The ‘Hoi Toider’ accent, found in communities off the east coast of the US, is proof of what a language gets up to when it's left to its own devices for a quarter of a millennium. Once you learn that the phrase ‘Hoi Toider’ is how people from these communities pronounce ‘high tider’, you start to get a sense of just how unusual this particular accent is. We hoighly (highly) recommend watching this awesome video that we dug up on the YoyToibs (YouTubes). Travel on a fishing boat, hear the Hoi-Toiders speak, and glimpse the isolated geography that colluded to preserve this utterly unique accent for so long.
Spoken in a cluster of fishing towns and islands on and off the coast of North Carolina, ‘Hoi Toider’ English has more in common with the sound of British English than it does American English – but it’s not as simple as that. Born from the brogues of British, Scottish and Irish settlers to the area more than 250 years ago, and left to develop in almost complete isolation since, the accent twists and turns in a way that’s likely to throw off any ear accustomed to standard British English. The dialect has survived because the community continues to depend on traditional trades, like fishing, boat building, and decoy carving.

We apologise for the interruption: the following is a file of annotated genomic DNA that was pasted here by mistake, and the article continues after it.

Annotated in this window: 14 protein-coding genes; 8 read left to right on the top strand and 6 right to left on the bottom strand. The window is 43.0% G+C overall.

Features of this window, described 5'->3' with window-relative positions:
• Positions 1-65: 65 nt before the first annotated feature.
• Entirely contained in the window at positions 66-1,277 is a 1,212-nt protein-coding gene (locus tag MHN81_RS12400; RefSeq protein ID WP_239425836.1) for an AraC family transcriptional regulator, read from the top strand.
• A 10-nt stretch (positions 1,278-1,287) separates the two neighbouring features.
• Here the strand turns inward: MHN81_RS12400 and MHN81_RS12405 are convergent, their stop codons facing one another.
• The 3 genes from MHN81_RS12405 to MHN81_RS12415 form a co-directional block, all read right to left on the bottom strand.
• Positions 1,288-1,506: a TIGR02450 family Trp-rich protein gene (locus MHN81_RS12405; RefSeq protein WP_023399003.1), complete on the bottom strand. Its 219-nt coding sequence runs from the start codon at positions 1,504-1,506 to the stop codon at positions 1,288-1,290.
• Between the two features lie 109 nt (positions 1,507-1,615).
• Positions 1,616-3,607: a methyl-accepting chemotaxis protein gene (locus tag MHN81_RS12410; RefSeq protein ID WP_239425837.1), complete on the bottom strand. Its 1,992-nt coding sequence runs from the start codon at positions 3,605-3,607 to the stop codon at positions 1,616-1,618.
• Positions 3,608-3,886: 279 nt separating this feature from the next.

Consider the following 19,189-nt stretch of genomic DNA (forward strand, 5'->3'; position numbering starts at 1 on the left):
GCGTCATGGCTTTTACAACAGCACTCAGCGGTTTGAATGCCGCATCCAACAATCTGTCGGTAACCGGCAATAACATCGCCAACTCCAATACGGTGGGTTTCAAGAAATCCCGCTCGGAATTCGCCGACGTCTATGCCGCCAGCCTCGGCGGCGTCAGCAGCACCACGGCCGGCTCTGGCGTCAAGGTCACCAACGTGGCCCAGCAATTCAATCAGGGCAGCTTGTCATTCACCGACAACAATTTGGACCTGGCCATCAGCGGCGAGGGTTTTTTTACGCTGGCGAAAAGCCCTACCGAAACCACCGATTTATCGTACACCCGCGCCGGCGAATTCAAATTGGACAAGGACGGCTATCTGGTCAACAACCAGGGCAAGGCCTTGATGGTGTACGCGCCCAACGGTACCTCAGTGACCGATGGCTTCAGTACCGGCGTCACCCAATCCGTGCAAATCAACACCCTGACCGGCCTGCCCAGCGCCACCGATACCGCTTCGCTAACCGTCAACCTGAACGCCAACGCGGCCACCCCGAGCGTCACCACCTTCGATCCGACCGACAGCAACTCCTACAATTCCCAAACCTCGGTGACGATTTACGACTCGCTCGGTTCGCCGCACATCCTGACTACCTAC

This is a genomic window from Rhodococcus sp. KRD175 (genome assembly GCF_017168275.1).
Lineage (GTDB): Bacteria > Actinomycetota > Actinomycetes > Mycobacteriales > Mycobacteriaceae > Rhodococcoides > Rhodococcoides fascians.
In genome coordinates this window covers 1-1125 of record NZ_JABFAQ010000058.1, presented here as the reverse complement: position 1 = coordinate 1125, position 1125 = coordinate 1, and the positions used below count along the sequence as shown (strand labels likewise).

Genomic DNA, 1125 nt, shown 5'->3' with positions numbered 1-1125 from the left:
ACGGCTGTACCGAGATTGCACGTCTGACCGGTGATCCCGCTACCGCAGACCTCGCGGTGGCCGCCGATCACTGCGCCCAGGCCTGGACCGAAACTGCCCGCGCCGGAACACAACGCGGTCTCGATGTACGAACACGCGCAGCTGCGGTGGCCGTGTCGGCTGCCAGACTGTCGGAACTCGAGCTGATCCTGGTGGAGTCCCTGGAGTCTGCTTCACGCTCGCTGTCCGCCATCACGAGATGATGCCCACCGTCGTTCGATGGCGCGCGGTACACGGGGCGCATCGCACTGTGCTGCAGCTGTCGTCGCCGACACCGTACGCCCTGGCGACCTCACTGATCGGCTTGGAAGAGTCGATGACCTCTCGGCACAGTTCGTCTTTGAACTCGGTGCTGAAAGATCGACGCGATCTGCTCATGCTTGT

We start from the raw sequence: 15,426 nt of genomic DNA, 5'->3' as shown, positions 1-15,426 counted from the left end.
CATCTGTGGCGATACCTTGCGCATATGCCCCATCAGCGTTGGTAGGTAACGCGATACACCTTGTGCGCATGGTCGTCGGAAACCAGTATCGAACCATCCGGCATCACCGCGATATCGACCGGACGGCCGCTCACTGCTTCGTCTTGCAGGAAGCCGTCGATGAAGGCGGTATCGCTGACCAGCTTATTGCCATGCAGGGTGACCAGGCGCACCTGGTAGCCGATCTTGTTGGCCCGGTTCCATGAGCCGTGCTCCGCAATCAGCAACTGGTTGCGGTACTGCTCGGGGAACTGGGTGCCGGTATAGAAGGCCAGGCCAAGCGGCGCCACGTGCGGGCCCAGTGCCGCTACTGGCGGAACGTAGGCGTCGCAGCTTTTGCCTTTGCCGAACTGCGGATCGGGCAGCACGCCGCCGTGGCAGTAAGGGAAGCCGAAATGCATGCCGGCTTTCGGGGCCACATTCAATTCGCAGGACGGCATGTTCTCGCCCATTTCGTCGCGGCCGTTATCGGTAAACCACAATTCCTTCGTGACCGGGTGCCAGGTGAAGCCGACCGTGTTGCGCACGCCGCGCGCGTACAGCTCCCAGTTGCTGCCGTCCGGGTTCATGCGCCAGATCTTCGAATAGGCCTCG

The closest tongue we can compare it to is Pirate English, but that is not an official language or dialect apparently. (Side note, nothing to do with this article or the Hoi Toiders: in researching this piece, we discovered that a bunch of pirate fans – or perhaps actual pirates – have made it so that you can change your Facebook settings to English (Pirate). Arrr.)
Image: Smith Island, North Carolina. Source: Delmarva Now